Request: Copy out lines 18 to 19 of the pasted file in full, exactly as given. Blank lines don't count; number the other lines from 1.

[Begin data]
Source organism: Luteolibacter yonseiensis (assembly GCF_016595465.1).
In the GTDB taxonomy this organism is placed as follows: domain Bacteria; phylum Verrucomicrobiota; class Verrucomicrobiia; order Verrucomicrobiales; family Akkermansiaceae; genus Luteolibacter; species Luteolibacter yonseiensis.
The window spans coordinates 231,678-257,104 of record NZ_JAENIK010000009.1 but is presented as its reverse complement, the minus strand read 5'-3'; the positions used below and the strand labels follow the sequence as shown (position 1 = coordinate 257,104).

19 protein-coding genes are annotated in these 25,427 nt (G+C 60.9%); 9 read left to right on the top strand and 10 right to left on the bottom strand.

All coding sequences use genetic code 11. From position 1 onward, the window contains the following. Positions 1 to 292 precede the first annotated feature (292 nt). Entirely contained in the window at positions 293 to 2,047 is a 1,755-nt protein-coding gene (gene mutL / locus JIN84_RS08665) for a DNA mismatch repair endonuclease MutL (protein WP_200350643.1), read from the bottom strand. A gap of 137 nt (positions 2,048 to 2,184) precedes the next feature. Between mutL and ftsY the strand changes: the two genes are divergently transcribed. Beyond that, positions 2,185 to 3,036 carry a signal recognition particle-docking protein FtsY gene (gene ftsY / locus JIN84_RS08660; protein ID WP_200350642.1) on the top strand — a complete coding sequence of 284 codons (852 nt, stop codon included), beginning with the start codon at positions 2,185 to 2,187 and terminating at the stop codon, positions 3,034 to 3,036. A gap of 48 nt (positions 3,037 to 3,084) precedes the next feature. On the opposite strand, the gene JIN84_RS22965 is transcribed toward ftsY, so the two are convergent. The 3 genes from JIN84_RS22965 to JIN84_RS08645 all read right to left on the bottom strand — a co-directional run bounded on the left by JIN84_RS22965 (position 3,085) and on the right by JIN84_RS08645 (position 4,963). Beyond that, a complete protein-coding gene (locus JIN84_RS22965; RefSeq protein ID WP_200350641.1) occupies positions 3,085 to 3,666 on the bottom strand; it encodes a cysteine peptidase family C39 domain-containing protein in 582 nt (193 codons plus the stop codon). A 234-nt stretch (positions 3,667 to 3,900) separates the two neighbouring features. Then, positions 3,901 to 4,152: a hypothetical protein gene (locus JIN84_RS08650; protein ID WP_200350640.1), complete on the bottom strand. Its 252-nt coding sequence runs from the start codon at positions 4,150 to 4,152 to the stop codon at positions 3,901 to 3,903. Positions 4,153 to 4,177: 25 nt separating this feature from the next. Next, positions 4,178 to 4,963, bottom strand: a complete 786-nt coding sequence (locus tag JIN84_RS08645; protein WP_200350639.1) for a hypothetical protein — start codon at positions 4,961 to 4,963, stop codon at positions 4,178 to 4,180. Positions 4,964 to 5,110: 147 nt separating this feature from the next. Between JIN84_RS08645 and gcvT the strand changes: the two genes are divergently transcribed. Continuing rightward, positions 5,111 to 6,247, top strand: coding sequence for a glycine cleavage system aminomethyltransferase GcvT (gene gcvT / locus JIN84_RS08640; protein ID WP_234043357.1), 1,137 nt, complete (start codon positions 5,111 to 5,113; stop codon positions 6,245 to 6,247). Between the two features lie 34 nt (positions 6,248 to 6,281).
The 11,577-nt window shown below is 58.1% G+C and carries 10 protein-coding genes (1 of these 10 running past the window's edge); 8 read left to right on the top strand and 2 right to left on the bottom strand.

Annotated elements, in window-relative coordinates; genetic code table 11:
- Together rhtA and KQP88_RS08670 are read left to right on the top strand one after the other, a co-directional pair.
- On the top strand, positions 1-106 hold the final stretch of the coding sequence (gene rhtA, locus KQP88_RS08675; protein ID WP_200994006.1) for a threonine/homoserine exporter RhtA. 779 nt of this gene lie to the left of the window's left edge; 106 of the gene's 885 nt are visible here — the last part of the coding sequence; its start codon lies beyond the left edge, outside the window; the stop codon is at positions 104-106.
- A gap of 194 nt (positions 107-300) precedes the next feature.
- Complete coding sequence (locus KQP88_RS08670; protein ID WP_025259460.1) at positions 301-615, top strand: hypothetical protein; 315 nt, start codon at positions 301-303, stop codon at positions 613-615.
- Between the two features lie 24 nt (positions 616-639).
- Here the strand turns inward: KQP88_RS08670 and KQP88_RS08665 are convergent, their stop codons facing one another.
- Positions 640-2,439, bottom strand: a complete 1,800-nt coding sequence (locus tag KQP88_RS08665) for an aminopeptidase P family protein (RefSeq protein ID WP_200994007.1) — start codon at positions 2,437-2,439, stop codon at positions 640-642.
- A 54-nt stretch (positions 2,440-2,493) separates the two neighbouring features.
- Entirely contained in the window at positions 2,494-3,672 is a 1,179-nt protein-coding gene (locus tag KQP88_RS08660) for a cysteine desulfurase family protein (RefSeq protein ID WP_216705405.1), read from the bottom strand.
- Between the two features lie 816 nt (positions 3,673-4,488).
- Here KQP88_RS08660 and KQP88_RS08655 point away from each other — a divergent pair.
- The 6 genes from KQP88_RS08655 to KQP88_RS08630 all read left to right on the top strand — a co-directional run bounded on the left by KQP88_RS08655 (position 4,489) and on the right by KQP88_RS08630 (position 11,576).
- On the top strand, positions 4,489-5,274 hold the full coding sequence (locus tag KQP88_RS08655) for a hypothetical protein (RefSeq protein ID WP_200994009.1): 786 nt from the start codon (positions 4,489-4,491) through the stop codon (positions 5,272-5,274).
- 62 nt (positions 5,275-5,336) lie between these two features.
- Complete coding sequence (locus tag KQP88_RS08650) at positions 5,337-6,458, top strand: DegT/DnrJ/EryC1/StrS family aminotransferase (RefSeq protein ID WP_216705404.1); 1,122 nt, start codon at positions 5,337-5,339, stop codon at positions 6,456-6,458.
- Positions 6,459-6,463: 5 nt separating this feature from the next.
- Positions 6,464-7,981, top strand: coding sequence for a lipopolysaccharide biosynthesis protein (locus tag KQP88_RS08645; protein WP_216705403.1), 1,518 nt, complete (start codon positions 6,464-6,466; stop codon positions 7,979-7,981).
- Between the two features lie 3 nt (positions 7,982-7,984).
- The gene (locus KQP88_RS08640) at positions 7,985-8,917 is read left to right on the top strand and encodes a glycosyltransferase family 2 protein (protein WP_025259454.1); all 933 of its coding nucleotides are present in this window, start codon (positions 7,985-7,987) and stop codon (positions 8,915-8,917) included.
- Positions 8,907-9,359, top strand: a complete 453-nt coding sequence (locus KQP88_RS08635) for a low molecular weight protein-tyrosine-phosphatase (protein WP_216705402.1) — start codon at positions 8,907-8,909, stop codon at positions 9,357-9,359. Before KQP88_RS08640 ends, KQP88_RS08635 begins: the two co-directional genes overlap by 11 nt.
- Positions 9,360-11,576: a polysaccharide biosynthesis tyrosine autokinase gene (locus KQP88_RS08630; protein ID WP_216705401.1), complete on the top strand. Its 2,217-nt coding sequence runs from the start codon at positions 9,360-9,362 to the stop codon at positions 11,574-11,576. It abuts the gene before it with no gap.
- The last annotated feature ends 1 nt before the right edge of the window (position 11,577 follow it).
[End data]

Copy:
- Here KQP88_RS08660 and KQP88_RS08655 point away from each other — a divergent pair.
- The 6 genes from KQP88_RS08655 to KQP88_RS08630 all read left to right on the top strand — a co-directional run bounded on the left by KQP88_RS08655 (position 4,489) and on the right by KQP88_RS08630 (position 11,576).